Gas Prices Energizing Va. Senate Race

By Tim Craig
Washington Post Staff Writer
Thursday, June 19, 2008

RICHMOND, June 18 -- Senate candidate Mark R. Warner said Wednesday that the U.S. government needs to get tougher with OPEC and better regulate investors speculating in the oil market to drive down gas prices.

Warner (D) unveiled his energy policy the same day that President Bush called for Congress to remove the federal ban on offshore drilling, including areas off the Virginia coastline. Warner said he supports offshore exploration for oil and natural gas but stopped short of endorsing drilling, expressing environmental concerns and saying it would have no immediate impact on gas prices.

With those prices exceeding $4 a gallon, offshore drilling is emerging as a major issue in the U.S. Senate race and next week's battle in the General Assembly over transportation funding.

"We could drill everywhere from here to New Jersey, and it's still years away and will only add about 140 days of oil supply to this country," said Warner, a former governor.

His GOP opponent, James S. Gilmore III, has made drilling in the Arctic National Wildlife Refuge and off the East Coast, including Virginia, a central focus of his campaign, casting it as the only plausible solution for reducing the price of gas.

"I think the number one challenge for the national security as well as the pocketbooks of regular men and women out there is this challenge we are facing with gas prices," Gilmore, also a former governor, said in a speech this week. "If we are going to increase the supply of oil, then we've got to drill for oil in the United States."

Warner hit back at Gilmore on Wednesday, calling his solution shortsighted and unrealistic. Warner instead unveiled a multifaceted proposal that seeks to reduce the U.S. reliance on oil.

"The Bush-Cheney energy policies not only sound like they were written by Big Oil, they were written by Big Oil, and we are paying at the pumps," Warner said in a speech at the Science Museum of Virginia in Richmond. "My opponent in this race, who was the biggest proponent of sound-bite solutions, is now advocating the continuation of those very policies right now. I hope this becomes one of the defining issues of this Senate race."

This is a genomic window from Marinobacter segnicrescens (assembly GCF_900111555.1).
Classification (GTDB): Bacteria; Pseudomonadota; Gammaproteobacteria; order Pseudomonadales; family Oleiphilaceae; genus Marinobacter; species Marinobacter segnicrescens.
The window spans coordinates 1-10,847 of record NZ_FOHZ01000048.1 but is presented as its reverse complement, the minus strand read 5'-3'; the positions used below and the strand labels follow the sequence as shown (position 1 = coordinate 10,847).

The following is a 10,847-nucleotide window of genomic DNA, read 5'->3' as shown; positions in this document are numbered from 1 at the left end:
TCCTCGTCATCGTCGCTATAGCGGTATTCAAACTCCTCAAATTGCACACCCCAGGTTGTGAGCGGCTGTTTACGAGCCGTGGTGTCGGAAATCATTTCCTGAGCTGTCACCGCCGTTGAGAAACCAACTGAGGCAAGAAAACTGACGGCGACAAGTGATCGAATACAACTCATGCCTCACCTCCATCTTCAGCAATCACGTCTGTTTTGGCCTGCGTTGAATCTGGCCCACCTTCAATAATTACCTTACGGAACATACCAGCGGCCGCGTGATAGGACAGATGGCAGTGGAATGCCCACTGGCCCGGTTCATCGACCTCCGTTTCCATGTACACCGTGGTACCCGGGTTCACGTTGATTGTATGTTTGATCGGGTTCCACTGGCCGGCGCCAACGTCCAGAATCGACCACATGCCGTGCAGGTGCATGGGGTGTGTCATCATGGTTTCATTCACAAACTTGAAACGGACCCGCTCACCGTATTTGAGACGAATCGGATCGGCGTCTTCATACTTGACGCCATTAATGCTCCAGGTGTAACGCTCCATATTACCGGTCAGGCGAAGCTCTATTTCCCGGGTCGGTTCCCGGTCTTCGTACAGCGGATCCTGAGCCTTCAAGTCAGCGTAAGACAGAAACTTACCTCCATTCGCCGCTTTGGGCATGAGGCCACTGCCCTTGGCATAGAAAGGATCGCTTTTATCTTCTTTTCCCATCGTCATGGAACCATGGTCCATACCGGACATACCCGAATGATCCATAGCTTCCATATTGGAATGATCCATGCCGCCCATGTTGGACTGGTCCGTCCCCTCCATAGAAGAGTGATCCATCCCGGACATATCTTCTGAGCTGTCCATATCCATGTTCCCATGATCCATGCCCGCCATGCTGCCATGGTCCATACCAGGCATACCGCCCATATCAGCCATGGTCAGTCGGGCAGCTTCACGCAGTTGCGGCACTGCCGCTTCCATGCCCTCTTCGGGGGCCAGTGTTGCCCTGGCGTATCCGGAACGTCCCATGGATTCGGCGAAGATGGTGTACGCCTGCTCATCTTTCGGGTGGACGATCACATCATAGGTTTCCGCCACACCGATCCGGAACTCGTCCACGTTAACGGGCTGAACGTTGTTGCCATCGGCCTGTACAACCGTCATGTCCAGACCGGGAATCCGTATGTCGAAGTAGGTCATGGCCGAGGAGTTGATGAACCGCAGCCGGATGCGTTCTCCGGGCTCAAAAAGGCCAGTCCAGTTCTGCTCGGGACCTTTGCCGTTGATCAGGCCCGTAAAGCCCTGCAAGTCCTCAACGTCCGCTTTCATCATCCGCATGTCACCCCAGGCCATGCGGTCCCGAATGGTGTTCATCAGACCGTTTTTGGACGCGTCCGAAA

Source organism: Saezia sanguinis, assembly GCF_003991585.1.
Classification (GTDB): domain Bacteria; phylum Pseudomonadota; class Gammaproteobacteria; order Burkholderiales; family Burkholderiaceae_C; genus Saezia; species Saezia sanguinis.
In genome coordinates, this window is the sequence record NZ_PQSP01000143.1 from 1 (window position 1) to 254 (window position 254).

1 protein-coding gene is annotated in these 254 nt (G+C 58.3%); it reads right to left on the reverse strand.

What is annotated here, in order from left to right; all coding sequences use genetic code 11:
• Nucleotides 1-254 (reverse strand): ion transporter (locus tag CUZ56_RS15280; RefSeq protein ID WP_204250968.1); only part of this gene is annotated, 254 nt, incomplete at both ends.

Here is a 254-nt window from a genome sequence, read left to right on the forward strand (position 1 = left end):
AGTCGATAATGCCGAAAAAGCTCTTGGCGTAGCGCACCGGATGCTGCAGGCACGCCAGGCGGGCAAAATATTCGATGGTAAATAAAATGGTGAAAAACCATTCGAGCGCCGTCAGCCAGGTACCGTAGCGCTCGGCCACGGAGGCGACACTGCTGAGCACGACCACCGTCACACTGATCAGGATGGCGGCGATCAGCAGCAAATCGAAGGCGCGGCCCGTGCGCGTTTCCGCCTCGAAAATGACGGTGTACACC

At the state Capitol, however, some legislators are eying the revenue that would be generated by offshore drilling.

Sen. Frank W. Wagner (R-Virginia Beach), an ocean engineer, said Virginia would receive $200 million in royalties from companies granted rights to drill for natural gas or oil.

"This could provide Virginia with substantial new revenues that doesn't cost us anything," said Wagner, who has drafted a bill that would divert 40 percent of the proceeds to transportation. "We have the potential in Virginia to play a real leadership role."

Delacey Skinner, a spokeswoman for Gov. Timothy M. Kaine (D), said Kaine supports exploration for natural gas -- but not oil -- 50 miles or more offshore to "see what's out there." But Skinner said such efforts should not be linked to transportation.

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